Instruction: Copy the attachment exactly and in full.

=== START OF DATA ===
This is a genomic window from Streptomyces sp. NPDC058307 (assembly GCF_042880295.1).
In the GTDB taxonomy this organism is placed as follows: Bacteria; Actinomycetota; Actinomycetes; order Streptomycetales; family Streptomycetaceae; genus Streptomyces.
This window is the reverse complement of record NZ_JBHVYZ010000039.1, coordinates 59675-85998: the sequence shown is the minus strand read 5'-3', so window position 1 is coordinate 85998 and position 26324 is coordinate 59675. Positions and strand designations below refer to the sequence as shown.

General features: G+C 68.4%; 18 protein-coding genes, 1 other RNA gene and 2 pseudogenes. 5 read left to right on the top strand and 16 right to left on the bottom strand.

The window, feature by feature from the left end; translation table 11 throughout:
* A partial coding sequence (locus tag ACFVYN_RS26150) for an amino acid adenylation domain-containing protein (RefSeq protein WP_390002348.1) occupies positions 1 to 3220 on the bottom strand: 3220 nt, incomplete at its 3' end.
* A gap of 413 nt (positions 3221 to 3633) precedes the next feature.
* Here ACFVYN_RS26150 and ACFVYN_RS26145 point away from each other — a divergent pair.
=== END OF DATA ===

This is a genomic window from Streptomyces sp. NPDC058307 (assembly GCF_042880295.1).
In the GTDB taxonomy this organism is placed as follows: Bacteria; Actinomycetota; Actinomycetes; order Streptomycetales; family Streptomycetaceae; genus Streptomyces.
This window is the reverse complement of record NZ_JBHVYZ010000039.1, coordinates 59675-85998: the sequence shown is the minus strand read 5'-3', so window position 1 is coordinate 85998 and position 26324 is coordinate 59675. Positions and strand designations below refer to the sequence as shown.

General features: G+C 68.4%; 18 protein-coding genes, 1 other RNA gene and 2 pseudogenes. 5 read left to right on the top strand and 16 right to left on the bottom strand.

The window, feature by feature from the left end; translation table 11 throughout:
* A partial coding sequence (locus tag ACFVYN_RS26150) for an amino acid adenylation domain-containing protein (RefSeq protein WP_390002348.1) occupies positions 1 to 3220 on the bottom strand: 3220 nt, incomplete at its 3' end.
* A gap of 413 nt (positions 3221 to 3633) precedes the next feature.
* Here ACFVYN_RS26150 and ACFVYN_RS26145 point away from each other — a divergent pair.